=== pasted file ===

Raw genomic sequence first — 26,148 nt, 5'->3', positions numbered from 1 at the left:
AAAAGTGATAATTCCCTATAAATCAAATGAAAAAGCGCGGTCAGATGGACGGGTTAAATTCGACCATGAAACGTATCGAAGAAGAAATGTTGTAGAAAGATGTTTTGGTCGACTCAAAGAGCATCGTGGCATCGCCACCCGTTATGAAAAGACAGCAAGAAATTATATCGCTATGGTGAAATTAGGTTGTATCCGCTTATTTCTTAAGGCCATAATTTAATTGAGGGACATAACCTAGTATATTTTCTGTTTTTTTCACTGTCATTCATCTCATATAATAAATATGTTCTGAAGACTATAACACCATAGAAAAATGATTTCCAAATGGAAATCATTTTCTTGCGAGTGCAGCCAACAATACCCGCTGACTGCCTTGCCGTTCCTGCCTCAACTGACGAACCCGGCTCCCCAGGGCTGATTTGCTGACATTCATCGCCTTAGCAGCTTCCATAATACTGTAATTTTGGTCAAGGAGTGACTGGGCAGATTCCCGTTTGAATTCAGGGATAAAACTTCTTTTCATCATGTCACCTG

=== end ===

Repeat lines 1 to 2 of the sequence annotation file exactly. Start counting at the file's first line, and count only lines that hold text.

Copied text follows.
Raw genomic sequence first — 26,148 nt, 5'->3', positions numbered from 1 at the left:
AAAAGTGATAATTCCCTATAAATCAAATGAAAAAGCGCGGTCAGATGGACGGGTTAAATTCGACCATGAAACGTATCGAAGAAGAAATGTTGTAGAAAGATGTTTTGGTCGACTCAAAGAGCATCGTGGCATCGCCACCCGTTATGAAAAGACAGCAAGAAATTATATCGCTATGGTGAAATTAGGTTGTATCCGCTTATTTCTTAAGGCCATAATTTAATTGAGGGACATAACCTAGTATATTTTCTGTTTTTTTCACTGTCATTCATCTCATATAATAAATATGTTCTGAAGACTATAACACCATAGAAAAATGATTTCCAAATGGAAATCATTTTCTTGCGAGTGCAGCCAACAATACCCGCTGACTGCCTTGCCGTTCCTGCCTCAACTGACGAACCCGGCTCCCCAGGGCTGATTTGCTGACATTCATCGCCTTAGCAGCTTCCATAATACTGTAATTTTGGTCAAGGAGTGACTGGGCAGATTCCCGTTTGAATTCAGGGATAAAACTTCTTTTCATCATGTCACCTG